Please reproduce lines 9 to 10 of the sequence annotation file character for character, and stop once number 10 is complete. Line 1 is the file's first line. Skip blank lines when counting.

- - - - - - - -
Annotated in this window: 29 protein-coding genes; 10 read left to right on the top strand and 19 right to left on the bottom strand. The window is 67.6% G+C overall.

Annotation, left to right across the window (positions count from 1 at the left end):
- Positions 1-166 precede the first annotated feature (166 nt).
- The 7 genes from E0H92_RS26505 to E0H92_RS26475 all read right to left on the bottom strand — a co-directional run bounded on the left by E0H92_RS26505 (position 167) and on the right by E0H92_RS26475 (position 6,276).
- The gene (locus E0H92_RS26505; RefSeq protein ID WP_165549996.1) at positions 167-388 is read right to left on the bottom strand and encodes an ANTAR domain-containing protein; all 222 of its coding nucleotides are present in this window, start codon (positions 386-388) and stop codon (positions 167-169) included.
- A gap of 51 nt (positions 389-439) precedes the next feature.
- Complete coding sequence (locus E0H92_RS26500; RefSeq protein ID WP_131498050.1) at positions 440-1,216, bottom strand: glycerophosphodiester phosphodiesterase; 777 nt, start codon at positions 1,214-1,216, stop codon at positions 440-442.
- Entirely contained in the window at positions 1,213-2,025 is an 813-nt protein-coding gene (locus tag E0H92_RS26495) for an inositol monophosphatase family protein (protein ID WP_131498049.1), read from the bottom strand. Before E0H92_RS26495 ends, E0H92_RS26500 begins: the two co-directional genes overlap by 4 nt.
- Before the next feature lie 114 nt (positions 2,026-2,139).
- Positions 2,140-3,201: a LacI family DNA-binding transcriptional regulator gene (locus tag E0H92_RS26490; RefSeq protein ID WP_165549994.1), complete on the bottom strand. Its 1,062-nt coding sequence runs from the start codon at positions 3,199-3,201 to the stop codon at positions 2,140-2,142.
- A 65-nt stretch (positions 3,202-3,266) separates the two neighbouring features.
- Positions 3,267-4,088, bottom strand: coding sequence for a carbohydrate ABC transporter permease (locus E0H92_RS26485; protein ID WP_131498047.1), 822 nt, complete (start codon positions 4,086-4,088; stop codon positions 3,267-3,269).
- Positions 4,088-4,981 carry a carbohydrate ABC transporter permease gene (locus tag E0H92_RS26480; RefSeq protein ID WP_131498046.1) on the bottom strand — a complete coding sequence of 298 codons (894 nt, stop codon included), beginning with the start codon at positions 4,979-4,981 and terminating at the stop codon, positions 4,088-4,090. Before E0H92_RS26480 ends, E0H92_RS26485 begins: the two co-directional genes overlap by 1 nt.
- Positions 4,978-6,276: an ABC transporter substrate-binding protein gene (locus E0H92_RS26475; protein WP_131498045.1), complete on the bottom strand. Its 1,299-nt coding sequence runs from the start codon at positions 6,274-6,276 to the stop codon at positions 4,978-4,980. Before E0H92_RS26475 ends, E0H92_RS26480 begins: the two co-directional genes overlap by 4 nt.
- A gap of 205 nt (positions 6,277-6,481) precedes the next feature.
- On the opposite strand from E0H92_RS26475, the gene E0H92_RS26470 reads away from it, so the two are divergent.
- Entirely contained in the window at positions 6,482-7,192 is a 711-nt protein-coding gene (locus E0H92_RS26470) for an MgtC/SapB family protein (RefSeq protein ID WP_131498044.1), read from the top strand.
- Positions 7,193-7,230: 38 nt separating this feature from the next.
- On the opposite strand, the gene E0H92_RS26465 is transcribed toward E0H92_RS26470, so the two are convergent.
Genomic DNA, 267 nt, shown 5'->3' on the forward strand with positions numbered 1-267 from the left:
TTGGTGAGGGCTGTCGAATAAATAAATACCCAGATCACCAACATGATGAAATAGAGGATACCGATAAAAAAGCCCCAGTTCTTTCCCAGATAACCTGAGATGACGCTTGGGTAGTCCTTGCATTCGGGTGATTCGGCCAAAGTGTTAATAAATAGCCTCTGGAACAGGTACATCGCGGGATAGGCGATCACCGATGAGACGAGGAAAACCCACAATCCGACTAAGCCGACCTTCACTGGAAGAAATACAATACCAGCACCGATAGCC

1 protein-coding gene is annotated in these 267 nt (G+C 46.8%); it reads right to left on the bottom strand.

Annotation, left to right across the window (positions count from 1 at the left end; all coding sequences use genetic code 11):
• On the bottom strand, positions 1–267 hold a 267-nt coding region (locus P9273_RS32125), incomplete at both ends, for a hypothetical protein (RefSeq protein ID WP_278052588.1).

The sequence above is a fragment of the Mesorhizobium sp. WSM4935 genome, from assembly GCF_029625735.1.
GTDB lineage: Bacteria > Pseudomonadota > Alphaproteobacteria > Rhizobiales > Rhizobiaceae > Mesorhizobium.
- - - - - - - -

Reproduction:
- Before the next feature lie 114 nt (positions 2,026-2,139).
- Positions 2,140-3,201: a LacI family DNA-binding transcriptional regulator gene (locus tag E0H92_RS26490; RefSeq protein ID WP_165549994.1), complete on the bottom strand. Its 1,062-nt coding sequence runs from the start codon at positions 3,199-3,201 to the stop codon at positions 2,140-2,142.